On Faith Column: A Road Trip & The 1619 Project
By Ted Pardoe
When I offered my last clergy column in June, I was in the midst of a wonderful three month sabbatical. I shared a number of observations about my travels in May to sacred sites and Christian communities in Ireland, Scotland, and the north of England with an emphasis on the many contributions of Celtic Christianity not only in the past but very much in the present. These travels abroad provided exciting food for thought about my role as a priest in a congregation and in the wider Greenwich community.
As my sabbatical proceeded, I am not sure that I anticipated some of the further encounters that arose and have impacted reflections about my Christian faith journey.
One experience was a road trip. We have a ranch in the Sawtooth Mountains in Idaho. That is where I headed for the month of July. Our family has a couple of dogs. They are not small enough to go under a seat on a commercial jet. Thus, the annual road trip. I was an active driver during the first ten years. Since I was ordained ten years ago, I had not been a driver again on the trip until this summer. Off I went.
The scenery of our beautiful country that unfolded before me was a magnificent reminder of previous journeys. What was different on this road trip was seeing the landscapes as an ordained person. There are a remarkable number of markers of the Christian faith all the way across the country. This is obviously not surprising given the history of our nation, yet my reactions were deeper on this drive.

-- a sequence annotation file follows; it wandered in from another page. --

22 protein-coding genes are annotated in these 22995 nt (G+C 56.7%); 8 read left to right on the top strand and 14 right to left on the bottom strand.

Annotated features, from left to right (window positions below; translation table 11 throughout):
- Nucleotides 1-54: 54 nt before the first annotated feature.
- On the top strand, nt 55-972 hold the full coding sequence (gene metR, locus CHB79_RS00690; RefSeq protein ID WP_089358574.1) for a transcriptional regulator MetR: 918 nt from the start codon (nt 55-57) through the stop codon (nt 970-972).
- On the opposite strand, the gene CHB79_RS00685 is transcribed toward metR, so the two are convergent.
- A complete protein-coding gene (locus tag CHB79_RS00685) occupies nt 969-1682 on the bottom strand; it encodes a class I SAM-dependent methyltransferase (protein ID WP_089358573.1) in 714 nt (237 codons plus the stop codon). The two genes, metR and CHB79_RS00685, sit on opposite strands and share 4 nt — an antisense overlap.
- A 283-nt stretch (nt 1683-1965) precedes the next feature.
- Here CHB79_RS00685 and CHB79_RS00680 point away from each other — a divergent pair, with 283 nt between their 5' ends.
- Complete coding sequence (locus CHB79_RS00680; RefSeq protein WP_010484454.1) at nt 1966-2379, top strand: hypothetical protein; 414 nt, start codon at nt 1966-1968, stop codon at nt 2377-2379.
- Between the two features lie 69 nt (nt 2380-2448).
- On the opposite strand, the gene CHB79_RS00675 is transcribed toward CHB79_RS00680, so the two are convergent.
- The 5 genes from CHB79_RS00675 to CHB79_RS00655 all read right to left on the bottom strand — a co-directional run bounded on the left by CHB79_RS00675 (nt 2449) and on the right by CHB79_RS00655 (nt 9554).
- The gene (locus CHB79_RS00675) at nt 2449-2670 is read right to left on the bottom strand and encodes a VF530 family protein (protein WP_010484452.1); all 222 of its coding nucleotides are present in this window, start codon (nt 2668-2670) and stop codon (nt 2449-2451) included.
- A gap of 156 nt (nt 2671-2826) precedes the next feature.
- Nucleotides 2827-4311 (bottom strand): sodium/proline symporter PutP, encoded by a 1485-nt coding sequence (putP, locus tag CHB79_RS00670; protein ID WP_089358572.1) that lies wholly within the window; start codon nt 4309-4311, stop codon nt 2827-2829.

I am not talking just about a variety of church architecture. Now I can most definitely say that simply being in a car and taking in the beauty of God’s creation was a meaningful religious experience in itself. Lush forests in western Pennsylvania, true “amber waves of grain” in Iowa, the Great Plains of Nebraska, then the Rocky Mountains rising in Wyoming.
A lot of magnificent creation to care for and be stewards of. Having been on pilgrimage travels in May, I was fascinated to come upon Our Lady of Peace Shrine right on the border of Nebraska and Wyoming. A spectacular statue of St. Mary, the Mother of our Lord, rises out of the Great Plains.
The internet even has a place in this Christian landscape. There were quite a few billboards, some proper ones and others rather rudimentary with web and blog addresses about matters Christian. I managed to jot down a decent number of them and was thankful to actually encounter some fruitful sites, and a few less so, unexpectedly enriching as part of my sabbatical experiences.
Early this month, back in Greenwich, I became aware of what I’ll call chatter in the newspaper and on the world wide web about activities in late August regarding the commemoration of the landing of the first enslaved Africans in English-occupied North America. This event took place 400 years ago in 1619.
Recently The New York Times and several partners unveiled The 1619 Project to tell the story of the impact of slavery in America using a proposition that even though “America was not yet America (in 1619)…this was the moment it began.” In addition, I am thankful that the national Episcopal Church is a community partner of the National Park Service and will have participated in a day of healing by the time this column is published.
That day will hear bells rung across the country. I quote from the National Park Service website; “Bells are symbols of freedom…this symbolic gesture will enable Americans from all walks of life…to capture the spirit of healing and reconciliation.”
Well I know that my sabbatical is over and the challenges of the present and future loom large right before us.
The Episcopal Bishop of the Diocese of Washington D.C. offered a very compelling observation:
The first slave trade ship to land 400 years ago planted the seed of sin that spread through the active participation and complicit passivity of nearly every American institution. As we grieve, may we dedicate ourselves to addressing systemic racism and the multi-generational impact of enslavement and discrimination faced by all of the African diaspora.
Summer is almost over. I hope that we are all renewed to take on the work God has given us to do.
The Rev. Ted Pardoe is the Rector at St. Barnabas Church in the backcountry.